Facebook blocks fresh Russian attempts to meddle in 2020 US elections

Caravanserai and AFP

Facebook took new measures this week against state-run influence campaigns. [File]

Facebook took new measures this week against state-run influence campaigns. [File]

SAN FRANCISCO -- Facebook Monday (October 21) said it had taken down a number of accounts tied to Russia whose owners were attempting to meddle in the 2020 US presidential elections.

The social network said it was taking down more accounts for "inauthentic" activity and stepping up scrutiny of "state-controlled" media seeking to manipulate American voters.

As Facebook unveiled its latest steps, an analysis of activity on the social platform released by the analytics firm Graphika showed accounts originating from Russia taking aim at US political candidates and issues.

These accounts reused messages from the St. Petersburg-based Internet Research Agency (IRA), which targeted US audiences in the 2016 presidential election, and "Facebook's own analysis ... showed some links to the IRA", said the report.

One of the new steps announced by Facebook calls for labelling of messages coming from state-controlled media outlets, starting next month.

"We will hold these pages to a higher standard of transparency because they combine the opinion-making influence of a media organisation with the strategic backing of a state," a Facebook blog post said.

Facebook said it would seek to curb the viral spread of misinformation by using a "pop-up" that will appear when users attempt to share posts on Instagram debunked by third-party fact-checkers.

It also outlined steps to protect against "voter suppression" including any efforts to mislead voters about where or when to vote.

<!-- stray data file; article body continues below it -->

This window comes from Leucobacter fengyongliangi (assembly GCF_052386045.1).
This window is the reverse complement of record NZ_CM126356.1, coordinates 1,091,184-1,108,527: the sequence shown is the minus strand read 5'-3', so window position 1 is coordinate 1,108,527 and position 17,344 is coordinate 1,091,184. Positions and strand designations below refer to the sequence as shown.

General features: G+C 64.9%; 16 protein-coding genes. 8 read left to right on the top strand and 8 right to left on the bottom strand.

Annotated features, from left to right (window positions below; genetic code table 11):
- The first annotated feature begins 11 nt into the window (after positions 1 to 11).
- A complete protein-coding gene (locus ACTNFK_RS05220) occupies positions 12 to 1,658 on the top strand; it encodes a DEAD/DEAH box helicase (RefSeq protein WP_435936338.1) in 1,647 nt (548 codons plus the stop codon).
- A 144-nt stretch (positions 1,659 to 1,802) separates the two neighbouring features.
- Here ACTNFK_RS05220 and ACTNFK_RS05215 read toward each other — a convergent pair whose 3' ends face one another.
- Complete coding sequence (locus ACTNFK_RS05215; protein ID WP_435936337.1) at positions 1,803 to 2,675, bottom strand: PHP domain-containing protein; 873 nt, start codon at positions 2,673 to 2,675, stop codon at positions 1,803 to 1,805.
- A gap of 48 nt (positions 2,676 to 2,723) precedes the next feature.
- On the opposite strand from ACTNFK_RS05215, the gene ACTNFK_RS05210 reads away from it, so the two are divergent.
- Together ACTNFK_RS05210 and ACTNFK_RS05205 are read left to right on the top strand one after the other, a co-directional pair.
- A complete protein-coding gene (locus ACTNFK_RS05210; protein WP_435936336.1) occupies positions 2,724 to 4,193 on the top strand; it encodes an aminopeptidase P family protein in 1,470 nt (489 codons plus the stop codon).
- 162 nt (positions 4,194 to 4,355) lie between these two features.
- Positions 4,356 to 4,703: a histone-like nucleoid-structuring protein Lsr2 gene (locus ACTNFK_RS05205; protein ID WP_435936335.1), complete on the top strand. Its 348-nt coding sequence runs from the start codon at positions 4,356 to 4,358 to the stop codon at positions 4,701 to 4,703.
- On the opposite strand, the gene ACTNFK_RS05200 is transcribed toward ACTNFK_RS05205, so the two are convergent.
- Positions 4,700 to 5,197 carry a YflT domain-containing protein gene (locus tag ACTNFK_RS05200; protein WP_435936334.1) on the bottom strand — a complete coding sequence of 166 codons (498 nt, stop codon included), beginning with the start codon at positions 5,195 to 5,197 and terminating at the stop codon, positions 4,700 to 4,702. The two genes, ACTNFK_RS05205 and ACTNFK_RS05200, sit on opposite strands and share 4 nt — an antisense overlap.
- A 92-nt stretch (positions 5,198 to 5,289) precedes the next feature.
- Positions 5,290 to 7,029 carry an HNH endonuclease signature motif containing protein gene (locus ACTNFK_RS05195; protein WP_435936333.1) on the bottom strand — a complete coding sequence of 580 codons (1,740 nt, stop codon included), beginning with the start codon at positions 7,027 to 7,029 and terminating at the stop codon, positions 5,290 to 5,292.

The tech giant said it removed four separate networks of accounts from Russia and Iran for "co-ordinated inauthentic behavior" on Facebook and Instagram.

Three of the groups originated in Iran and one in Russia, and they targeted users in the United States, North Africa and Latin America.

The Russian accounts appeared to sow division by posting from both sides of the political spectrum, said the Graphika analysis.

An Iranian account that "masqueraded as a news entity" posted on topics including race relations and US and Israeli policy on Iran.

Targeting Central Asia

Russia exploits the internet to influence elections abroad, said Askat Dukenbayev, a political analyst from Bishkek, in September 2018.

That behaviour includes inciting xenophobia in the United States and Europe, spreading anti-American sentiments and bolstering Russian influence in Russian-speaking countries, he said.

Russian online "troll factories" meanwhile are ramping up their operations in Central Asia as Moscow moves to realise its strategic ambitions in the region.

Such operations often present two faces to their different audiences, cultivating a positive image of Russia and promoting its policy for consumption within Central Asian countries while simultaneously smearing migrant workers from Central Asia on TV and other media in Russia.

In May, Facebook removed a number of pages, groups and accounts that originated in Russia amid a continuing campaign of malign influence targeting numerous regions, including Central Asia.

Facebook in April 2018 announced the shutdown of hundreds of Facebook and Instagram accounts connected to a Russian "troll factory" accused of attempting to influence public opinion around the world.

The company said in a statement at the time that it removed 70 Facebook accounts, 138 Facebook pages and 65 Instagram accounts, adding that 95% of the deleted Facebook pages and Instagram accounts were in Russian.

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